Open Source and what it Means to me

No discussion of my philosophical foundations is complete without mentioning my involvement in the Open Source initiative. I am in fact a user of Open Source software, a developer and contributor to several open source packages, and also an open source advocate.

If you don’t know what Open Source means, refer to an essay I wrote about the subject. Here I’ll just sum up.

Most software written is not distributed outside the organization in which it originated. Software that is distributed to the outside can come in several classes. Being free (as-in-speech) software, which is mostly a synonym to open-source software means it is distributed with the source code, allows free modification of it and free re-distribution of it and modified forms, and that it’s use is not restricted for any purpose.

Such software differs from software that either comes only in binary forms, cannot be re-distributed, costs money to use, or is otherwise restricted in its use.

When I first seriously started working in a UNIX environment where open-source software has been common and dominant for years, I did not thought or knew too much about its guidelines or ideology. All I knew was that there was software that came in source forms, which I could download, compile and use free of charge, on the UNIX workstations and servers of the company in which I was employed.

However, as I became more and more involved with Linux and the open source community, I became aware of the principles behind free software. There are a great deal of people who are very religious about it. They claim that distributed software that is non-open-source is evil and immoral, and that all software must become open source. I don’t hold this view, but I still see the importance of the open source movement.

I routinely use open source software on a day to day basis. The system I work with most of the time on my home computer, involve the Mandriva Linux System, the KDE Desktop Environment, the GNU Compiler Collection (GCC), the Perl Programming Language , DocBook/XML, The Vim Editor and other free software packages. I find these packages far superior to their commercial counterparts (Microsoft Windows and other software from Microsoft): far more enjoyable to work with, better documented, more robust, more independent of each other, and easier to debug and solve problems with.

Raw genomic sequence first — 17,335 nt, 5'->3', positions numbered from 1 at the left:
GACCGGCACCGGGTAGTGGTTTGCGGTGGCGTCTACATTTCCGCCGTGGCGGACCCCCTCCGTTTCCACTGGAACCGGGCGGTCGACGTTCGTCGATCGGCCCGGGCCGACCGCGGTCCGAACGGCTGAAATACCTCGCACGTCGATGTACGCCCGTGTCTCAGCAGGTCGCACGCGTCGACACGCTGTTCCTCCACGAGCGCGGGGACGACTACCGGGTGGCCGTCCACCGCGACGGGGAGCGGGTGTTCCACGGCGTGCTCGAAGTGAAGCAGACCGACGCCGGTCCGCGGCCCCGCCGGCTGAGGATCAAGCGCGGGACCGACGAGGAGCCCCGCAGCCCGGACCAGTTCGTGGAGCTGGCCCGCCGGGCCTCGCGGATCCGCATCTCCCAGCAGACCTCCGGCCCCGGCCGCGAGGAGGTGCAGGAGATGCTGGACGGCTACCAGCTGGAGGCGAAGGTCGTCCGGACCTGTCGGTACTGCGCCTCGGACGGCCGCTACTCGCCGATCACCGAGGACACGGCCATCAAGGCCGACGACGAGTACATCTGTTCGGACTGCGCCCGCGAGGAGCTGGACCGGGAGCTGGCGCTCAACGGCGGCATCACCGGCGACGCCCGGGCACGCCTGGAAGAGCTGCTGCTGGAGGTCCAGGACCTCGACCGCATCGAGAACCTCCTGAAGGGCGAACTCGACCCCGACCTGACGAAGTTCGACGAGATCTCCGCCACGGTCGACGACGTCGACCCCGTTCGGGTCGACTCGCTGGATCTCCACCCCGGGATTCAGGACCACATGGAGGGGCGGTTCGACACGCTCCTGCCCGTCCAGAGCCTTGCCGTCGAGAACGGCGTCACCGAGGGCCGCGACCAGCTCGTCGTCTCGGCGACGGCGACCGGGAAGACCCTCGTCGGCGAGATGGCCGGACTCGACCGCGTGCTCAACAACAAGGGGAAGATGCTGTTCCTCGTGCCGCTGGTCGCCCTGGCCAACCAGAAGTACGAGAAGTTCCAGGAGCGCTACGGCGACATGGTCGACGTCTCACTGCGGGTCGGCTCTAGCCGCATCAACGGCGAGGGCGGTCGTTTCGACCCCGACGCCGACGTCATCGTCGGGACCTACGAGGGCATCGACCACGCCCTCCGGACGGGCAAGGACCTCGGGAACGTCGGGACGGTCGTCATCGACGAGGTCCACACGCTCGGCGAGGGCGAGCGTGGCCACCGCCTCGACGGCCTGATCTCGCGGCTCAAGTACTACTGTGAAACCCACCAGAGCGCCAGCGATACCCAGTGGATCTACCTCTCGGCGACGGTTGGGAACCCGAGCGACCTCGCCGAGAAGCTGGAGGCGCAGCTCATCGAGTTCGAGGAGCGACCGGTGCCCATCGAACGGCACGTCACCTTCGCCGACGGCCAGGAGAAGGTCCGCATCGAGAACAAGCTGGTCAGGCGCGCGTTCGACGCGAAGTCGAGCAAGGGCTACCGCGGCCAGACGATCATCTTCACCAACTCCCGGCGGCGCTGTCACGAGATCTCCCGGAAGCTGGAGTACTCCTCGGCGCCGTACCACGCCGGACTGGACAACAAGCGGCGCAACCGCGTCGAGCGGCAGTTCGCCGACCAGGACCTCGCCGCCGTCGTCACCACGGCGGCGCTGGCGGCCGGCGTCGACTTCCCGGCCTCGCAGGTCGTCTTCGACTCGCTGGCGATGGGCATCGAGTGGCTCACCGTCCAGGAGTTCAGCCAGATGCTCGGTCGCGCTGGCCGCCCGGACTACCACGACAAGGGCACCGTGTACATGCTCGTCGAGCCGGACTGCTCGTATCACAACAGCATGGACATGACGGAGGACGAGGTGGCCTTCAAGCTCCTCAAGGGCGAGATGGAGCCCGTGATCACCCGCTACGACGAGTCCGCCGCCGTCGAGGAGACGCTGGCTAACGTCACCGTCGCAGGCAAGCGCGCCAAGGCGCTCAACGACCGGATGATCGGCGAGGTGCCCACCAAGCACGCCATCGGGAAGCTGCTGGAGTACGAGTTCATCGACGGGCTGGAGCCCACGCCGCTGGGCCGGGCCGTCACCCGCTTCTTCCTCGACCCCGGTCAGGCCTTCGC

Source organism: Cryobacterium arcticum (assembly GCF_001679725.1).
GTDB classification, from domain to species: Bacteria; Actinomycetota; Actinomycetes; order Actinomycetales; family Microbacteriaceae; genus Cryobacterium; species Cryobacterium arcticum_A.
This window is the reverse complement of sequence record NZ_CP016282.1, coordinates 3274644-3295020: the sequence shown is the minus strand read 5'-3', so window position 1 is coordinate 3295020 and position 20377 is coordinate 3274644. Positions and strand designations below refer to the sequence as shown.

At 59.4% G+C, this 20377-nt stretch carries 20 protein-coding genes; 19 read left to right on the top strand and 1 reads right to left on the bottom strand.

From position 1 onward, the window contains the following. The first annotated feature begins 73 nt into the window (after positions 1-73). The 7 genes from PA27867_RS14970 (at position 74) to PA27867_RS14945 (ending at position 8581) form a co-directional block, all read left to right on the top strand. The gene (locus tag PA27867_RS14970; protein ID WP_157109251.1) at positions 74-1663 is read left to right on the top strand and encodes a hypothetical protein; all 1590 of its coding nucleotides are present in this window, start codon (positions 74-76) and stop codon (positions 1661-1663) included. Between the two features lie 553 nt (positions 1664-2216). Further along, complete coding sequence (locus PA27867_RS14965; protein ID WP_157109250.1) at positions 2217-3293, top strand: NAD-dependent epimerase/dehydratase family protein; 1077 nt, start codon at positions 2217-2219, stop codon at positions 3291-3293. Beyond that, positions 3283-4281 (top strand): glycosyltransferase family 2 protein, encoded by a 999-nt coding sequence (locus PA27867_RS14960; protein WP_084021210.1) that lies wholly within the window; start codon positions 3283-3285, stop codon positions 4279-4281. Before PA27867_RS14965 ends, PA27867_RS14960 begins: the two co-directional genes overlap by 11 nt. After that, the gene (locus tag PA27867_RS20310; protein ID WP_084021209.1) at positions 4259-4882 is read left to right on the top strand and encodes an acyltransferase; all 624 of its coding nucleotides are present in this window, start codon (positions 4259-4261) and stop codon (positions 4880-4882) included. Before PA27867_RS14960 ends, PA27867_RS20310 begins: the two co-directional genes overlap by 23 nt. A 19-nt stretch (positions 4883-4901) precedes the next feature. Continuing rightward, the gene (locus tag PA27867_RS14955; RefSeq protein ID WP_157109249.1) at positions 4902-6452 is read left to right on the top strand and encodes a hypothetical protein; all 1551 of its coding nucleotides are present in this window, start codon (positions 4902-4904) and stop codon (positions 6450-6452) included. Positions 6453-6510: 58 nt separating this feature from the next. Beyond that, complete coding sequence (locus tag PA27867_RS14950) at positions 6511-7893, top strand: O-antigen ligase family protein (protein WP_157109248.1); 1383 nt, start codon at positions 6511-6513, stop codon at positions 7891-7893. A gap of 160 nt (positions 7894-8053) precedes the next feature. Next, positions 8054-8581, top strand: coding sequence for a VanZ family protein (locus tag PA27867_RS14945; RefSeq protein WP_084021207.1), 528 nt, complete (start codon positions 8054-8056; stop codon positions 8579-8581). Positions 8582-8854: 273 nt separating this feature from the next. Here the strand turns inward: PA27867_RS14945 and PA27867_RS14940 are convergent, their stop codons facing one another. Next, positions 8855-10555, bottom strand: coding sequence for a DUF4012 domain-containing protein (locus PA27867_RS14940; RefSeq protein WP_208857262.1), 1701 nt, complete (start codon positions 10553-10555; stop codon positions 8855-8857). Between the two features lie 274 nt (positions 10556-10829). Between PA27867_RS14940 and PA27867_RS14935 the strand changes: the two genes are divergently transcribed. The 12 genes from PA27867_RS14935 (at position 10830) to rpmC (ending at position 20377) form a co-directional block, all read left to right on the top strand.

As a result, I am doing my best to reduce the amount of time I’m using Windows to a minimum as I can no longer stand using it.

Generally, it is its open source nature that has enabled making this software superior. The code is there for everyone to contribute to, look at, or modify, and there isn’t a single entity that holds all the cards. Therefore, it is actively being developed by a large amount of contributors from around the world, with a lot of peer review, support and cooperation. The open source world at large has at its disposal human resources that one single company can never hope to have.

I had the opportunity to contribute to several open source projects and even to head some projects of my own. The project I invested the largest amount of effort on so far is Freecell Solver. It started out as a command line application to solve games of Freecell, and gradually evolved. Now it can be compiled as a library for use within Solitaire implementations, and solve other variants of card Solitaire, is much faster, and has many more features that it started with. Most of the work on it was conducted by me, but I also received a lot of feedback, input and even occasional code contributions from others. Without them, I would never have been motivated or inspired enough to further work on it.

The amount of effort I invested in working on the code, and helping users who encountered problems, made me realize the amount of time and effort that is required to write a high-quality marketplace software (open source or otherwise). One could say that it turned me from just a “boy” who dabbled in open source to a “man” who invested a lot of time working on a serious program like that.

Working on open source software is hard work but at the same time, highly enjoyable. Contributing to the body of open source software out there is a snow-ball effect: as the use value of this software increases, so are further contributions made easier. People feel motivated to contribute to open source software, because they actually can, because they use it legitimately without paying a price and so do not feel exploited, and because the developers of open source packages encourage contributions to the code. As a result, more and more people actively contribute to it, either by occasional bug reports or patches, or even by more serious involvement.

Don’t get me wrong. I think the most important trait a software should have is that it will “just work”: be bug-free, easy to install and use, well-documented and get the job done. There is too much open source and non-open source software out there that fails to achieve that goal. Furthermore, if a non-free software can achieve the required goal better than a free one, I may recommend using it instead.

Still the open source model (especially when following the Bazaar Model of development) has proved that it can competently fill more and more niches in an equal or better way than commercial software can. Open source software is very attractive to the user and the developer alike for the reasons I mentioned.